The Cleveland Browns needed to replace Isaiah Crowell in the draft or free agency, and veteran Carlos Hyde became available when San Francisco didn’t as much lift a finger in effort to retain his services.
This move is particularly interesting due to its ramifications on the Browns’ first-round draft plans and the correlative fantasy football impact. Adding Hyde to a three-year deal averaging more than $5 million a season all but ends the speculation of taking Saquon Barkley No. 1 overall — and possibly even with the fourth pick.
For the record, Hyde welcomed the idea of Barkley joining the backfield. Financially, it doesn’t make much sense at this point. It also illogical from a personnel perspective. The Browns know Tyrod Taylor isn’t the future at quarterback, and the offensive line will require attention since left tackle Joe Thomas retired.
The hiring of Todd Haley as offensive coordinator creates a world of potential for the backfield. Hyde is a pretty darn good receiver in his own right, but he’s not on the same plane as Duke Johnson in this department.
Haley’s system utilizes running backs as multi-faceted weapons, as witnessed by the dual-threat ways of Le’Veon Bell. No one is going to mistake Hyde for Bell, but he could be a “Bell lite” option for the creative play-caller. The most important fantasy aspect will be how heavily Johnson is used in the passing game at Hyde’s expense. Last year, Cleveland toyed with the idea of moving Johnson into the slot. While it seems unlikely given the depth in this year’s receiving corps, maybe he becomes more of a gadget player and less of a pure third-down back.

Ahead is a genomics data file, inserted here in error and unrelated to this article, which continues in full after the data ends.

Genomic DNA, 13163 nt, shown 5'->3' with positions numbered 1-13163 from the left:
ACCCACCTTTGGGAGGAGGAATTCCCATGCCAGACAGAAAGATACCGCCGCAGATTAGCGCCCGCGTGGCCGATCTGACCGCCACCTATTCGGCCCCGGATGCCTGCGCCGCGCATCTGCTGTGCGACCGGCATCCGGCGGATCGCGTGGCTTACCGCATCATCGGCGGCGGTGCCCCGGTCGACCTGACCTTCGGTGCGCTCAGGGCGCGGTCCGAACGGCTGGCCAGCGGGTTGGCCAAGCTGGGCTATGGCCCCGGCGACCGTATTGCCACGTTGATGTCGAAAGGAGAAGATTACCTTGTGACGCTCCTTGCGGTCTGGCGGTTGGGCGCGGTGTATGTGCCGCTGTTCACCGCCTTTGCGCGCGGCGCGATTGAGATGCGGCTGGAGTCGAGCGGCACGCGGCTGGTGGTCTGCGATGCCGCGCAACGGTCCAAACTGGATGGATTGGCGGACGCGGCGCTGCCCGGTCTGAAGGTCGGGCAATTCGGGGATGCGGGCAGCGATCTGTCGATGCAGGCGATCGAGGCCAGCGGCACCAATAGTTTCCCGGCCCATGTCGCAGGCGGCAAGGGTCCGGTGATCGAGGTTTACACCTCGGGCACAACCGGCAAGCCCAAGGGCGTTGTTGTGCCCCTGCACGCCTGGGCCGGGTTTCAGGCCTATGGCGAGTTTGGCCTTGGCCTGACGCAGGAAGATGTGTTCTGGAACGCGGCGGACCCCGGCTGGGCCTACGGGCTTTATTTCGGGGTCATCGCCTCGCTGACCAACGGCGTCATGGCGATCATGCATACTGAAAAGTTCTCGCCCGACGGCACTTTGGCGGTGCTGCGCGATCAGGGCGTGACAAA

On the surface, it seems like Hyde has demonstrated a nose for the end zone over the past two seasons. He scored 14 times on the ground and three times via aerial work in the last 29 games. This breaks down to once every 31.9 touches. In 2016, Hyde ranked as the 24th most efficient RB in this area (100 minimum touches), which dipped to 26th in ’17. Those numbers are adequate for an RB2 but uninspiring.
Haley’s offenses have run the ball no more than 42.6 percent of the time in each of the past three years. Playing better defense in Cleveland and sustaining drives by way of improved quarterbacking will allow the offense to rely more on the run, or at least become balanced. The Browns hovered around the high 30s for run-pass ratio in that same window, although not by design.
Expecting more than 250 carries and 285 touches from Hyde would be optimistic. The backfield chores will be shared, which is commonplace in today’s NFL. Hyde profiles as the between-the-20s guy and Cleveland’s preferred option in the red zone. Injuries are always a concern, and the offensive line must improve for his stock to rise above being a high-end RB3 or low-end No. 2 in fantasy drafts.